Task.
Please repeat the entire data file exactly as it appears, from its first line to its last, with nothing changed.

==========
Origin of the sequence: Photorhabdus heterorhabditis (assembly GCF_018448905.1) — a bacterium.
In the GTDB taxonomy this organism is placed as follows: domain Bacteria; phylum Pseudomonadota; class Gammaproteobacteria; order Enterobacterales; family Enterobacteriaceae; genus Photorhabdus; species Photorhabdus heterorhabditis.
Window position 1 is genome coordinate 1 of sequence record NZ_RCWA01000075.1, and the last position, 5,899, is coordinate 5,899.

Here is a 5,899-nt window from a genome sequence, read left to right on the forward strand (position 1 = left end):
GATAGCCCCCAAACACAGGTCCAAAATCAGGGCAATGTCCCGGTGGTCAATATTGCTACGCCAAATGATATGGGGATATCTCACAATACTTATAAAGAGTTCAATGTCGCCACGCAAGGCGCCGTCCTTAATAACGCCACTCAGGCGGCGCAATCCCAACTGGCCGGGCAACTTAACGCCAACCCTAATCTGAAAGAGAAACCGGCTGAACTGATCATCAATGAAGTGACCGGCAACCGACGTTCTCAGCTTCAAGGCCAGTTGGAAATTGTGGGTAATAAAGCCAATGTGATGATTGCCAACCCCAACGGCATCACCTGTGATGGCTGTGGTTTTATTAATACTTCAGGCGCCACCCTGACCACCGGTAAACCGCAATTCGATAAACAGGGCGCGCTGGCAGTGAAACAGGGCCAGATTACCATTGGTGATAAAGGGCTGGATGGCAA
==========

Origin of the sequence: Photorhabdus heterorhabditis (assembly GCF_018448905.1) — a bacterium.
In the GTDB taxonomy this organism is placed as follows: domain Bacteria; phylum Pseudomonadota; class Gammaproteobacteria; order Enterobacterales; family Enterobacteriaceae; genus Photorhabdus; species Photorhabdus heterorhabditis.
Window position 1 is genome coordinate 1 of sequence record NZ_RCWA01000075.1, and the last position, 5,899, is coordinate 5,899.

Here is a 5,899-nt window from a genome sequence, read left to right on the forward strand (position 1 = left end):
GATAGCCCCCAAACACAGGTCCAAAATCAGGGCAATGTCCCGGTGGTCAATATTGCTACGCCAAATGATATGGGGATATCTCACAATACTTATAAAGAGTTCAATGTCGCCACGCAAGGCGCCGTCCTTAATAACGCCACTCAGGCGGCGCAATCCCAACTGGCCGGGCAACTTAACGCCAACCCTAATCTGAAAGAGAAACCGGCTGAACTGATCATCAATGAAGTGACCGGCAACCGACGTTCTCAGCTTCAAGGCCAGTTGGAAATTGTGGGTAATAAAGCCAATGTGATGATTGCCAACCCCAACGGCATCACCTGTGATGGCTGTGGTTTTATTAATACTTCAGGCGCCACCCTGACCACCGGTAAACCGCAATTCGATAAACAGGGCGCGCTGGCAGTGAAACAGGGCCAGATTACCATTGGTGATAAAGGGCTGGATGGCAA